Plessy V. Ferguson of 1896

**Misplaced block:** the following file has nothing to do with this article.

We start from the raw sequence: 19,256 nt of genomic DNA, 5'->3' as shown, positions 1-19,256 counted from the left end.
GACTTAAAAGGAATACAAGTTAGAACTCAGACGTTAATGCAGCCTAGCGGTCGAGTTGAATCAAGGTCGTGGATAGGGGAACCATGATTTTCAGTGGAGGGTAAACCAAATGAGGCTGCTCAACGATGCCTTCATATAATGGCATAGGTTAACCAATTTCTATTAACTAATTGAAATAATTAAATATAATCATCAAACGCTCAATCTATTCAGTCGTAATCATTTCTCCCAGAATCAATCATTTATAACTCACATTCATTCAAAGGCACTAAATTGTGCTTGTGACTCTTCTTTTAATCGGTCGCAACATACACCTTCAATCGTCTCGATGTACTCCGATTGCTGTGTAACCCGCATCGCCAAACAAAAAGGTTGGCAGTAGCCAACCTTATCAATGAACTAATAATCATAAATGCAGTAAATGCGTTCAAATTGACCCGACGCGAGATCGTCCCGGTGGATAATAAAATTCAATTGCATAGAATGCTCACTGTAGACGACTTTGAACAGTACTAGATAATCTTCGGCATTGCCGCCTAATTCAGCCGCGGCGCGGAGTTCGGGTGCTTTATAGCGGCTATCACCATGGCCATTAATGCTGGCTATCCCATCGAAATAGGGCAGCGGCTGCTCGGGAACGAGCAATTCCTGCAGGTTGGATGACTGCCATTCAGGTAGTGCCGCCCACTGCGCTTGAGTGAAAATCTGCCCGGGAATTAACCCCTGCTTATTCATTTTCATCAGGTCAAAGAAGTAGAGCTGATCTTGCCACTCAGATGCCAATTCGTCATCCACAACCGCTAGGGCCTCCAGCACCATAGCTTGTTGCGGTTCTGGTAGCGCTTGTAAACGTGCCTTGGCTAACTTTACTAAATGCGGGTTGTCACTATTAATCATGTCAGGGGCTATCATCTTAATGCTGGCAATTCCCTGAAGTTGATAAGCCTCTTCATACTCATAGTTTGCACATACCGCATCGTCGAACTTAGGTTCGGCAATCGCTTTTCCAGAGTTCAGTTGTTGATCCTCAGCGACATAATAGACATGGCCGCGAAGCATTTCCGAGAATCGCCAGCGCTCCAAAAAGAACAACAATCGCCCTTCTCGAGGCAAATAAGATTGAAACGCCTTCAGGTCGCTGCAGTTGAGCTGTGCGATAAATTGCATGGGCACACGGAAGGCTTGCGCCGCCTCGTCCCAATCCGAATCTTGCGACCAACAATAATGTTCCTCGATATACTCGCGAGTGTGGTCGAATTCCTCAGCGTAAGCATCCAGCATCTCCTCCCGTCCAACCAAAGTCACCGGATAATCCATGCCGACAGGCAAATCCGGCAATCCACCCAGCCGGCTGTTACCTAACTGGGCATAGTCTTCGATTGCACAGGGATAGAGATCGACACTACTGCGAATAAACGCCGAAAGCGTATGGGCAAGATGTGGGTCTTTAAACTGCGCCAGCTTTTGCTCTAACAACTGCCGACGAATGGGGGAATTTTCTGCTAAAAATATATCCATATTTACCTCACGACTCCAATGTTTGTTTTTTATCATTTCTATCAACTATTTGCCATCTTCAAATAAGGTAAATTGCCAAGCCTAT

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In the historical court case of Plessy v. Ferguson of 1896, the U.S. Supreme Court decided that Louisiana’s segregation law mandating separate but equal accommodations for both black and whites on intrastate railroads was constitutional. This decision was the legal basis for other state and local governments to continue to legally separate blacks and whites socially until it was overturned by Brown v. Board of education in 1954. Homer Plessy, a shoemaker and native of New Orleans, who was recruited by the Citizens’ Committee of New Orleans to violate the Louisiana’s 1890 Separate Car law that segregated its passengers by race. In 1892, Mr. Plessy, whose skin color and physical features of a white male purchased a first class train ticket to ride in the “white-only” car, when the conductor asked him what was his race, he revealed that he was 7/8 white which meant he was considered a black man and was arrested when he refused to sit in the “black-only” car. Mr. Tourgee, attorney for Mr. Plessy, argued that his Thirteenth and Fourteenth Amendments had been violated. The decision was appealed to the Louisiana State Supreme court in 1893 and was appealed again in the U.S. Supreme Court in 1896. The Thirteenth Amendment officially abolished and continues to prohibit slavery unless you are incarcerated for a crime. The Equal Protection Clause under The Fourteenth Amendment which requires that all states are required to provide equal protection for all of its citizens under the law. Regardless of their race, cultural background, or socioeconomic status, it is my duty as a new teacher to ensure that all of my students receive a quality

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